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NEWS 20 August 2021 The mutation that helps Delta spread like wildfire A key amino-acid change might underlie the coronavirus variant’s ferocious infectivity. Ewen Callaway Ewen Callaway View author publications You can also search for this author in PubMed  Google Scholar Share on Twitter Share on Twitter Share on Facebook Share on Facebook Share via
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The summit of Greenland’s ice sheet has just experienced rainfall for the first time in recorded history, in yet another disturbing milestone in our ecological unravelling. Like most parts of the Northern Hemisphere, Greenland has been experiencing an intense heatwave with temperatures at the summit of the glacier increasing above freezing for the third time
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Appalachian Botanical Company is converting portions of a depleted strip mine in Boone County, West Virginia, into a fragrant utopia of  lavender flowers and swarming honey bees. Former strip mines aren’t the first location that springs to mind when it comes to sustainable agriculture, beekeeping, or the wellness sector. However, an initiative in southeastern West
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NEWS 19 August 2021 Baby bats babble like human infants Repeated vocalizations could help young bats to practise the sounds they will need as adults. Max Kozlov Max Kozlov View author publications You can also search for this author in PubMed  Google Scholar Share on Twitter Share on Twitter Share on Facebook Share on Facebook
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Following a years-long court struggle, the Biden administration has banned a pesticide linked to causing brain damage in children, including lower IQ, loss of working memory, and attention deficit problems. (Photo : Photo by Cleyder Duque from Pexels) Banning Chlorpyrifos on Foods (Photo : Photo credit: Pixabay) Officials from the Environmental Protection Agency said that chlorpyrifos
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This soft prosthetic hand allows the wearer to grasp delicate objects such as cakes and berries. Credit: G. Gu et al./Nature Biomed. Eng. Engineering 18 August 2021 A tough prosthetic hand obeys the muscles’ commands The inexpensive and lightweight prosthesis also provides feedback akin to a sense of touch. Share on Twitter Share on Twitter
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A Sumatran orangutan named Padana raps nuts with a log ‘hammer’ atop a tree stump ‘anvil’, a technique she invented herself. Credit: Claudio Tennie Animal behaviour 18 August 2021 Clever orangutans invent nutcrackers from scratch Chimpanzees are not the only great apes to develop tools without tutoring. Share on Twitter Share on Twitter Share on
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Rice planting in China releases the potent greenhouse gas methane. Those emissions contribute to making rice grown in China a generally less climate-friendly crop per calorie than potato. Credit: Costfoto/Barcroft Media/Getty Sustainability 18 August 2021 Can Chinese diners embrace potatoes? The answer could affect Earth’s climate A switch to spuds in a country where rice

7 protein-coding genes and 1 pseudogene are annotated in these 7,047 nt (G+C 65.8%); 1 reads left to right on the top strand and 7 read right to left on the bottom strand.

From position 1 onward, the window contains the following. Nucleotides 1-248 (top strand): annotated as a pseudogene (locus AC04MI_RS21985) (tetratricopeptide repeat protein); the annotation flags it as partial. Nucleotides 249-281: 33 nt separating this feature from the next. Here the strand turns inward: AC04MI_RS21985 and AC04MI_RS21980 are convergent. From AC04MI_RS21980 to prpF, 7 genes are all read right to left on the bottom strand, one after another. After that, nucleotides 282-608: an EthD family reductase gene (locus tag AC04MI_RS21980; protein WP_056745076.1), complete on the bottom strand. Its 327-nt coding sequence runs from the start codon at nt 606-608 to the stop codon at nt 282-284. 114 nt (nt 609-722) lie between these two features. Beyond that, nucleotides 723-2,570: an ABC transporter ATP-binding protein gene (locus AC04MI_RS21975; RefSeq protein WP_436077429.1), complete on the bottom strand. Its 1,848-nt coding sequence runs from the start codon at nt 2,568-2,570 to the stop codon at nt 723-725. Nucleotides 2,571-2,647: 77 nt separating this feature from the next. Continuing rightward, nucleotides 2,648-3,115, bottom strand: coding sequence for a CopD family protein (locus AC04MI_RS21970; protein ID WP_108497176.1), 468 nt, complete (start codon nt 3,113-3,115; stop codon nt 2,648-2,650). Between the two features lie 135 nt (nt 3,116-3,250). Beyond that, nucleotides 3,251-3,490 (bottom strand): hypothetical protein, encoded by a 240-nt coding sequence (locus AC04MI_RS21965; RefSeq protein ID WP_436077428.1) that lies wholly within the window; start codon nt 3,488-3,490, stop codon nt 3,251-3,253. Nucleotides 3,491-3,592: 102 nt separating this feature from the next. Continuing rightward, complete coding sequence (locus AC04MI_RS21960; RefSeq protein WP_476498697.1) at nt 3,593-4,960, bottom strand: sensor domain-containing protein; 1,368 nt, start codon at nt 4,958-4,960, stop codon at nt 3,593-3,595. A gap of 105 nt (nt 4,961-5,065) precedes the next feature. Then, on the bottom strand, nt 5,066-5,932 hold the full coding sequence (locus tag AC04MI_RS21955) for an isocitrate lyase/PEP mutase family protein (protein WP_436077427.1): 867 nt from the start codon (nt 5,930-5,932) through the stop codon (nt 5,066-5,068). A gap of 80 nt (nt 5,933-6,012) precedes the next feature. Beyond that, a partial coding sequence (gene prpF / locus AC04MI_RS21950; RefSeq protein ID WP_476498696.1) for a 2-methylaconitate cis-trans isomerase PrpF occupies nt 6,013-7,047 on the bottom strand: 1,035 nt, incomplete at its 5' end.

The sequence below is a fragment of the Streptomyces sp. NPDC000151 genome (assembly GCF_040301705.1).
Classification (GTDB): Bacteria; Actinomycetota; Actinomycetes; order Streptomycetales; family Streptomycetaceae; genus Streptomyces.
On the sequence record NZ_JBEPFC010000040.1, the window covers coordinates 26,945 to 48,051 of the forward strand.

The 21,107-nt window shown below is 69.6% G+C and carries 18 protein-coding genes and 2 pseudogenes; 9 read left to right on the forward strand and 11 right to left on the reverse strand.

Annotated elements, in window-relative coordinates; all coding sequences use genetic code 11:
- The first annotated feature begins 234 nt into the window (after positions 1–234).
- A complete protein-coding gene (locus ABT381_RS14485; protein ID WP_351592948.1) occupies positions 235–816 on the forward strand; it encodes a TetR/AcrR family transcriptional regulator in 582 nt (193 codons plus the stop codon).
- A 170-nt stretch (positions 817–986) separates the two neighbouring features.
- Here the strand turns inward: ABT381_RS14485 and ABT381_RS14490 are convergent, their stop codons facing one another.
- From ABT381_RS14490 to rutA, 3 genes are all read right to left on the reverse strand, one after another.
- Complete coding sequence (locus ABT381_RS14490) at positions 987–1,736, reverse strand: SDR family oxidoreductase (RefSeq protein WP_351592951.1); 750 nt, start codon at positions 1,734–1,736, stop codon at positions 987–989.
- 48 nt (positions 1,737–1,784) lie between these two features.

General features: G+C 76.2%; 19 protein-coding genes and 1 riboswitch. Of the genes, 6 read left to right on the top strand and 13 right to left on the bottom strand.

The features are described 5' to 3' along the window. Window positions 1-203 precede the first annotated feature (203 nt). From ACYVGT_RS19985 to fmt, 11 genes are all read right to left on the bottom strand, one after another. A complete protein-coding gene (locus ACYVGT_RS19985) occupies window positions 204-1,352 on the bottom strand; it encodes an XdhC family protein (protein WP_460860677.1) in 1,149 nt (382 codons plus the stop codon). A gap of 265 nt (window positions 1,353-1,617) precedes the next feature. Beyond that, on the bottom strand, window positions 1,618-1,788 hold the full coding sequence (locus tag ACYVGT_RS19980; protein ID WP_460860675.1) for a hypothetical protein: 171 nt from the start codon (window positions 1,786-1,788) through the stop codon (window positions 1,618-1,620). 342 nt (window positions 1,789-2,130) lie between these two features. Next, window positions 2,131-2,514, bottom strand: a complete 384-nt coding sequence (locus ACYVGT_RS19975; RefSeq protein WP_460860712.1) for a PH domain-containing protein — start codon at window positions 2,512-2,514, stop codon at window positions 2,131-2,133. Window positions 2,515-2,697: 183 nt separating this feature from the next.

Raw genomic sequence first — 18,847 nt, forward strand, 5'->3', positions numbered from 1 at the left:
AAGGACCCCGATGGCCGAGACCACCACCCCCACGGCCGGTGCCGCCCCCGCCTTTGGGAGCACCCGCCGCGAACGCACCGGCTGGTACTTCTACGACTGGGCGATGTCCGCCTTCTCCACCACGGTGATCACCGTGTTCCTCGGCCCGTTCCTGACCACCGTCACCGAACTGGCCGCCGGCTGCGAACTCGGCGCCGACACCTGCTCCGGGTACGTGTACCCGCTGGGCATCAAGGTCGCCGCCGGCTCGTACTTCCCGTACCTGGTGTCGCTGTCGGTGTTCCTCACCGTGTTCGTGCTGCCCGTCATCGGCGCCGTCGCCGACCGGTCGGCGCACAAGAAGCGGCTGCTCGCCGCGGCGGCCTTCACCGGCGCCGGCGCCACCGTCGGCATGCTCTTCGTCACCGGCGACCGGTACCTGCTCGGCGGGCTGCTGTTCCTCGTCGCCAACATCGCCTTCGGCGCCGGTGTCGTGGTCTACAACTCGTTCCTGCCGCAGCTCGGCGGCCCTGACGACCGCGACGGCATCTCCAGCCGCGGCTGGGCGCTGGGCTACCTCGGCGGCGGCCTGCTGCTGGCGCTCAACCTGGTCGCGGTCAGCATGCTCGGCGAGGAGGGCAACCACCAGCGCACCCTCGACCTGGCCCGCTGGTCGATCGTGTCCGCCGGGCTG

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People gather at a pump in India to collect groundwater. Accessible, fresh water makes up only a fraction of the water in Earth’s crust. Credit: Jack Laurenson/Lnp/Shutterstock Water resources 17 August 2021 A staggering store of water is revealed in Earth’s crust Modelling work shows that crustal groundwater accounts for more water than the world’s
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CORRESPONDENCE 17 August 2021 Bespoke open databases would be cheaper and easier to analyse Nikolaus Obwegeser  ORCID: http://orcid.org/0000-0003-3404-1989 0 , Henrik M. Rønnow  ORCID: http://orcid.org/0000-0002-8832-8865 1 & Tomoko Yokoi  ORCID: http://orcid.org/0000-0002-6671-2946 2 Nikolaus Obwegeser Bern University of Applied Sciences, Bern, Switzerland View author publications You can also search for this author in PubMed  Google Scholar
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NEWS AND VIEWS 16 August 2021 ‘Polluter pays’ policy could speed up emission reductions and removal of atmospheric CO2 To meet climate targets, technologies that remove atmospheric carbon dioxide will probably be needed. An analysis shows how their development and use could be accelerated if carbon emitters are obliged to remove their own CO2. David
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Download PDF In my work as a quantum engineer, I wear two hats. At the National Physical Laboratory (NPL) in London, where this photo was taken in April, I research quantum metrology, the scientific study of measurements based on quantum-physics principles. The instrument in this image is a dilution refrigerator, which allows us to cool
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CAREER COLUMN 13 August 2021 How I tackled post-PhD imposter syndrome Kelsey Inouye’s job search gave her panic attacks and dented her self-esteem. But she learnt to take rejection in her stride. Kelsey Inouye 0 Kelsey Inouye Kelsey Inouye is a research assistant at the University of Oxford, UK, focusing on researcher development and careers.